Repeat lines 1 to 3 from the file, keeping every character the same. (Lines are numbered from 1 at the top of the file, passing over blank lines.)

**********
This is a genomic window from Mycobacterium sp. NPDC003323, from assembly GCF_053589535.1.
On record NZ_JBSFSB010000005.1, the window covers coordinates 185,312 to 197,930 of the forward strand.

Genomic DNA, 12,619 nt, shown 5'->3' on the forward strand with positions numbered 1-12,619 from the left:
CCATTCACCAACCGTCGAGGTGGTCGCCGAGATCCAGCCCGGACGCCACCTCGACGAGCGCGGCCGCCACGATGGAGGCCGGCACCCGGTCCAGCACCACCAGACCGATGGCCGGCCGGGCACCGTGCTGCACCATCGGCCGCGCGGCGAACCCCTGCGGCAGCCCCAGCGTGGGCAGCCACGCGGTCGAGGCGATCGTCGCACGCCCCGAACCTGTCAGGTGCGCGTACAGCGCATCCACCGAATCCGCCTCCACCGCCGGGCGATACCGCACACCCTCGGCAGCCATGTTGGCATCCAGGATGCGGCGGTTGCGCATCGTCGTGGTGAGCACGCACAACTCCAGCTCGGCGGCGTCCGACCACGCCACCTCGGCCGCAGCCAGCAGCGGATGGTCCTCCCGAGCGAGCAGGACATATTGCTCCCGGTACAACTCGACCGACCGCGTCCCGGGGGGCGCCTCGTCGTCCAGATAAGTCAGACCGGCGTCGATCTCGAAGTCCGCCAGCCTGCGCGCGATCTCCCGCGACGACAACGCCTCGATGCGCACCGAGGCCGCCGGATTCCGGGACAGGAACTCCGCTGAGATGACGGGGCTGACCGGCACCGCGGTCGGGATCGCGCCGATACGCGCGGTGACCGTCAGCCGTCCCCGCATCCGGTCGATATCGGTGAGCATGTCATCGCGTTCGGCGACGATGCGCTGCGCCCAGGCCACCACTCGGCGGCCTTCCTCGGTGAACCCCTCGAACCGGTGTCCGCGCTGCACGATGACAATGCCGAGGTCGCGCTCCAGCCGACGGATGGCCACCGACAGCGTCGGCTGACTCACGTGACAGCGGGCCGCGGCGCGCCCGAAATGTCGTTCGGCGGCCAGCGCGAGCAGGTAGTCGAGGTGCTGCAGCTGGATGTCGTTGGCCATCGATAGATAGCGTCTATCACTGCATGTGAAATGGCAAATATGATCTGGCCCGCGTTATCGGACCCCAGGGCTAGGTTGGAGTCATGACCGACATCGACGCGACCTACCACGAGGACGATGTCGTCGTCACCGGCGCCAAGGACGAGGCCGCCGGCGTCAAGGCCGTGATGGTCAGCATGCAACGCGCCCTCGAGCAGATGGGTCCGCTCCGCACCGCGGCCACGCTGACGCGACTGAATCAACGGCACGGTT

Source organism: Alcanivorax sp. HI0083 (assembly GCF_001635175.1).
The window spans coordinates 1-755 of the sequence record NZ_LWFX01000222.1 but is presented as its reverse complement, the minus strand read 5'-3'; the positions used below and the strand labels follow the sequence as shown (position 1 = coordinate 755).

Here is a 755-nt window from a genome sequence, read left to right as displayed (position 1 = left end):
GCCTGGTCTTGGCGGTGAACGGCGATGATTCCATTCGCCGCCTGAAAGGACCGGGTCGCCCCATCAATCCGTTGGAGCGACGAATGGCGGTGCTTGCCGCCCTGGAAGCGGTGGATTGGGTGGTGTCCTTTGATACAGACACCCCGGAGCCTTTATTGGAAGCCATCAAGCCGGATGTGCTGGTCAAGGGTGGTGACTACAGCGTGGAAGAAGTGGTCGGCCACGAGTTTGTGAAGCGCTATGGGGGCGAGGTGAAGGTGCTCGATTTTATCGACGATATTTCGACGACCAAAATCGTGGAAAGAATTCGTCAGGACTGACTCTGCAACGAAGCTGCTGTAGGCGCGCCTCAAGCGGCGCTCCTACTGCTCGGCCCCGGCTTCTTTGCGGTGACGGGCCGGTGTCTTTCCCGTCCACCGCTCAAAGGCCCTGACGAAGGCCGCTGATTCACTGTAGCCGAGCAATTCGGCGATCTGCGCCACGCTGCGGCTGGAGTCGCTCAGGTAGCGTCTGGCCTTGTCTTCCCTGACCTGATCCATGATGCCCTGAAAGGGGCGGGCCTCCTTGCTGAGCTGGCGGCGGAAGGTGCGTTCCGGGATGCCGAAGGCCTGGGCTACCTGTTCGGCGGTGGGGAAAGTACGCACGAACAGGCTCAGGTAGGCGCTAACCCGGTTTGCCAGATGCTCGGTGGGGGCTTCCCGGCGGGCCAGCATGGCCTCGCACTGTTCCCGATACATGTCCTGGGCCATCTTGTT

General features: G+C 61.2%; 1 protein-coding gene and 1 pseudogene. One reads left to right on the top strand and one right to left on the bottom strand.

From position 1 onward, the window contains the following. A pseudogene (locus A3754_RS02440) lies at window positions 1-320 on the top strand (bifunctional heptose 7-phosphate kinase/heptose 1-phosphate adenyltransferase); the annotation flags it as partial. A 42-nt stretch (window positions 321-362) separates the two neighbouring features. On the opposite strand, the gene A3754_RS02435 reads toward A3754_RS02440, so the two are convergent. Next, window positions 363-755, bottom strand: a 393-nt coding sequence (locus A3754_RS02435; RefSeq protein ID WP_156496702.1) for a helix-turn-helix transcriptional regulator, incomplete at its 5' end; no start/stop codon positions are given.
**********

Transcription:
This is a genomic window from Mycobacterium sp. NPDC003323, from assembly GCF_053589535.1.
On record NZ_JBSFSB010000005.1, the window covers coordinates 185,312 to 197,930 of the forward strand.

Genomic DNA, 12,619 nt, shown 5'->3' on the forward strand with positions numbered 1-12,619 from the left: